Donna was past her best years, she knew that. At one time she believed she would be touched by magic, transformed perhaps into a star or genius or goddess. She had instead become more plump, and her brown hair was thinner. She remembered a time when she was seventeen and she believed the world would be hers.
She sniffed as she moved between the tables. She had a cold. When she walked past the mirror she saw her nose was red. While she wished she were taller, she did not wish it with the fierceness of her youth. She accepted the slump she had slid into: that was life, that was growing old, older, oldest.
“Hello, Judy.” Donna waved to her middle-aged colleague who taught algebra. Judy was undergoing a divorce and, worse than that, breast cancer. Donna didn’t really have any right to self-pity in this situation. Judy sat up straighter on the chair, smoothed her hair, made a wide smile on her face, and waved at Donna. One of their students, Tony, brought Judy a drink from the punchbowl, and she raised it in a toast. He became bashful and took a step back.
“Hello, Mr. Anderson,” Donna said. The principal sat on a folding chair against the wall and under the green and silver streamers. He looked tired. He had to go to every event, smile at every parent, argue for a bigger budget, and explain why the water coming out of the faucets was rust-colored in the spring. He said, “Good to see you, Donna.” He gestured around at the hall. “The kids have done a wonderful job decorating it.”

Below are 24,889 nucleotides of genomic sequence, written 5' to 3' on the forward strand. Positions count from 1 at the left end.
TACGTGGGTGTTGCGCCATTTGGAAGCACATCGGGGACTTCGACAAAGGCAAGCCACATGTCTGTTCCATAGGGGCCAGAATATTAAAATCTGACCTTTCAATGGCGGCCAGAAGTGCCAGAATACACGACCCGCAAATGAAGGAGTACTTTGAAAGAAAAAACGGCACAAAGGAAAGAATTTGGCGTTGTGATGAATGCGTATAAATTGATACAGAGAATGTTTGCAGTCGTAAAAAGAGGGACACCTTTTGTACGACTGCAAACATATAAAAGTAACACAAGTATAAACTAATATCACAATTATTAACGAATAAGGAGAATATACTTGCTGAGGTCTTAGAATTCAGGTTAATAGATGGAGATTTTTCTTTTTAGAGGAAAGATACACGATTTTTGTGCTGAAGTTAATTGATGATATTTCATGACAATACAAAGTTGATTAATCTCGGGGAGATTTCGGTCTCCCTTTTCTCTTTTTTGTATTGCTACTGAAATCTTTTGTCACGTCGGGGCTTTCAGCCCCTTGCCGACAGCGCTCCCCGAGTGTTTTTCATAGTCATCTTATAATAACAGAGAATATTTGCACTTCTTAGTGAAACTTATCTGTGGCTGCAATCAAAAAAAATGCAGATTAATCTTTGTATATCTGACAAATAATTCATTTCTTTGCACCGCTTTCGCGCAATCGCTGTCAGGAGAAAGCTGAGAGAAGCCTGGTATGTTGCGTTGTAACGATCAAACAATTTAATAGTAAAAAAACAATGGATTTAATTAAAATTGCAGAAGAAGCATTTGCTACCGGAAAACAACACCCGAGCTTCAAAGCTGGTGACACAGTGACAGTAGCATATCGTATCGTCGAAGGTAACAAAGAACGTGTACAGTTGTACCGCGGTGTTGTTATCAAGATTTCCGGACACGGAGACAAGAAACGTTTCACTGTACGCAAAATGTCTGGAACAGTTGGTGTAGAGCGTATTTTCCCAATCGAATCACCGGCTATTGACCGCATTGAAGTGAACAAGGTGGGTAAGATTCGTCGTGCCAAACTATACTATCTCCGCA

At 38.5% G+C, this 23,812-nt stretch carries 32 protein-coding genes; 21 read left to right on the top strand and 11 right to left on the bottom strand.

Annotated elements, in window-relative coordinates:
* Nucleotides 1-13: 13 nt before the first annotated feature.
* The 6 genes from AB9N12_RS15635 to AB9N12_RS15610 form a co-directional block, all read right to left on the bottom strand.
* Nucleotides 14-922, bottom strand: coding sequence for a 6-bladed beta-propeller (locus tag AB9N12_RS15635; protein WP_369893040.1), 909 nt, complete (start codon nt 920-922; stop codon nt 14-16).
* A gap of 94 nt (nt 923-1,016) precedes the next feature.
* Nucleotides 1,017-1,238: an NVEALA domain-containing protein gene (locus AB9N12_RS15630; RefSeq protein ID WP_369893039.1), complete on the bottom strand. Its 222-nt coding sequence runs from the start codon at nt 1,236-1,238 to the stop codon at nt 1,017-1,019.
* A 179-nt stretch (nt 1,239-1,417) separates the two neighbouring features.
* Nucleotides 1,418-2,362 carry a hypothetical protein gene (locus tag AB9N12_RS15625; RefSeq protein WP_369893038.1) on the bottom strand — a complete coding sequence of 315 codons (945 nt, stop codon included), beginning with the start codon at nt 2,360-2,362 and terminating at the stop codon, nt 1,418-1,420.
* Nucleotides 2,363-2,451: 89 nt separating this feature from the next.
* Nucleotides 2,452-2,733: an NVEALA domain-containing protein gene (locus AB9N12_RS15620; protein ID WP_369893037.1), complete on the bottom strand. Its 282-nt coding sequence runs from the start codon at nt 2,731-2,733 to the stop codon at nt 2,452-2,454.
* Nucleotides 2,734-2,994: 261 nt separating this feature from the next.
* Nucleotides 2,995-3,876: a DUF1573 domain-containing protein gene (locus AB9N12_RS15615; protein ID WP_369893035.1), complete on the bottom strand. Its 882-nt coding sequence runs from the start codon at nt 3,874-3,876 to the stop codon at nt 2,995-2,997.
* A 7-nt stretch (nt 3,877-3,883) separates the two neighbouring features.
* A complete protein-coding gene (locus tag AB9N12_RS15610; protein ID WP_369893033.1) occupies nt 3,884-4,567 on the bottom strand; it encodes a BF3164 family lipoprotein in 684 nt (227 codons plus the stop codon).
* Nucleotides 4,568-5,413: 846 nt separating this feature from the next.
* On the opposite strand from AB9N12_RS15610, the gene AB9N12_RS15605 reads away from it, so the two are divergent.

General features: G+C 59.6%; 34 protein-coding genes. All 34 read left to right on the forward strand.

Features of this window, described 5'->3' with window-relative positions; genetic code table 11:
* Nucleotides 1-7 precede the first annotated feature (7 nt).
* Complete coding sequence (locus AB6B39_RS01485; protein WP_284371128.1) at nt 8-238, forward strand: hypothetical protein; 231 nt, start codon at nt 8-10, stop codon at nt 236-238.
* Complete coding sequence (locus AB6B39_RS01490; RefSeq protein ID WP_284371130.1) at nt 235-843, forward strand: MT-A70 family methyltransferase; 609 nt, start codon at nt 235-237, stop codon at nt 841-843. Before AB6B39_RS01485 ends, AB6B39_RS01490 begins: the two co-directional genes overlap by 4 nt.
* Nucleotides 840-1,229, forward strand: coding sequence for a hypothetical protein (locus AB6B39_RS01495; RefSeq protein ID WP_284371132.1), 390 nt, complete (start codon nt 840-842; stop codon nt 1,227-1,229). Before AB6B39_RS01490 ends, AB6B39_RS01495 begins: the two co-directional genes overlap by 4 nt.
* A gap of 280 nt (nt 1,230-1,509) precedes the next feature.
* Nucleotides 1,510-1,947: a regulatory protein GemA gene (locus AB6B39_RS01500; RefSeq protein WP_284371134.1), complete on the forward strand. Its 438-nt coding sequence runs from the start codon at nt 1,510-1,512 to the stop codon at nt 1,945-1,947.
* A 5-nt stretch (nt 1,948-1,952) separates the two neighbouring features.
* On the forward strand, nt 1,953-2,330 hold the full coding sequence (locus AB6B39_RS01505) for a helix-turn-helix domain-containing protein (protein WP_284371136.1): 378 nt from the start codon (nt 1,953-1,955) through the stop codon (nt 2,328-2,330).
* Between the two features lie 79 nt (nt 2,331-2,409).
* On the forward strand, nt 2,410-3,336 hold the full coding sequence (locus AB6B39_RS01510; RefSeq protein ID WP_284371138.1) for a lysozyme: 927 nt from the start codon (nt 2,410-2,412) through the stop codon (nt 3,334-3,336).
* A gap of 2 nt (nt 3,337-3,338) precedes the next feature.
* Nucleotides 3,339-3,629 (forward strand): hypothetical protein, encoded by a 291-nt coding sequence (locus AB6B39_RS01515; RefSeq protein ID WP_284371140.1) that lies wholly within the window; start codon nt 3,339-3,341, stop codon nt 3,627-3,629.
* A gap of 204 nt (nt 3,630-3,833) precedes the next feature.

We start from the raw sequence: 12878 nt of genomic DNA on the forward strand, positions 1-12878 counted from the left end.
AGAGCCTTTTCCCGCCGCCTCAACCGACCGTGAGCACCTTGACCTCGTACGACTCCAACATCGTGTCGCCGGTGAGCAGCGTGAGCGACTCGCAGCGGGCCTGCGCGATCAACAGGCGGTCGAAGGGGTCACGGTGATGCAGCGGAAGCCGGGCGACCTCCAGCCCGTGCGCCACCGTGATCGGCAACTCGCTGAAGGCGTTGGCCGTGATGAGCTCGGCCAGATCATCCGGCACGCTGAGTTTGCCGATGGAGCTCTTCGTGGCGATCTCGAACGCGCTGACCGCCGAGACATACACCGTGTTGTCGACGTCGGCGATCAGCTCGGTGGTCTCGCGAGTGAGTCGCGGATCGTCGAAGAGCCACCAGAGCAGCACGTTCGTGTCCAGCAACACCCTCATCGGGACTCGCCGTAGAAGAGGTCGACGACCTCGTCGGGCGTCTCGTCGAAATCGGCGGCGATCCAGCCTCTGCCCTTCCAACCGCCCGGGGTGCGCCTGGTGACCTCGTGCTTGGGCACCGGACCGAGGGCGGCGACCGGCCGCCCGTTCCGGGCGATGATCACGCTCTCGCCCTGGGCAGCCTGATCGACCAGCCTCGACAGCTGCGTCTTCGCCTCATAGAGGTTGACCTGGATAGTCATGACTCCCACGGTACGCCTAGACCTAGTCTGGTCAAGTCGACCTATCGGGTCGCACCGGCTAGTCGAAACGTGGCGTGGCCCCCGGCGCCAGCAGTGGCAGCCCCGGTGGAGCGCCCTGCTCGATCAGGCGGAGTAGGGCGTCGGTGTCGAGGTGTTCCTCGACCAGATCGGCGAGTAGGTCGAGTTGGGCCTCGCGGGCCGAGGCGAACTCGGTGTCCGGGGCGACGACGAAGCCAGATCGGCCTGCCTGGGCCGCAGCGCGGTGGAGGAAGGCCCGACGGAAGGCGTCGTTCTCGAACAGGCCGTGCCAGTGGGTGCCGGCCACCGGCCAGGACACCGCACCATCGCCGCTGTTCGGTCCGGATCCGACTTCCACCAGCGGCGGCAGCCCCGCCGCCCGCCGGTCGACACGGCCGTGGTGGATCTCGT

Tinfoil stars glittered on the ceiling; a banner above the door announced the April dance; a white cloth, still unspotted, covered the table holding the refreshments and a vase of chrysanthemums; on a smaller table was a glass jar with wands topped with stars. The juniors had decided on the theme of magic for the dance.
“Hello, Jim,” she said. He was the art teacher and helped the students with the stencils and cutouts. He sat next to his pregnant wife, Jennifer. Donna liked the promise of new life and was glad that Jennifer had come to the dance.
The electric lights were dimmed, and the votive candles flickered on the tables. The girls in their party dresses and the boys in crisp, long-sleeved shirts played at being grown-up. The music that wafted around them was an old tune, the Beatles’ “All You Need Is Love.” Jim took Jennifer’s hand and led her to the center of the floor, and they embraced in a dance. Tony danced with Courtney, Steve with Rhonda. The kids danced around Jim and Jennifer, swirling, hanging on to each other, as if they could be saved forever.
Cezarija Abartis teaches at St. Cloud State University. Her collection, Nice Girls and Other Stories, was published by New Rivers Press. Her work has appeared in Grey Sparrow Review, Ghoti, Everyday Genius, Word Riot, New York Tyrant, among others. Recently she also completed a novel, a thriller.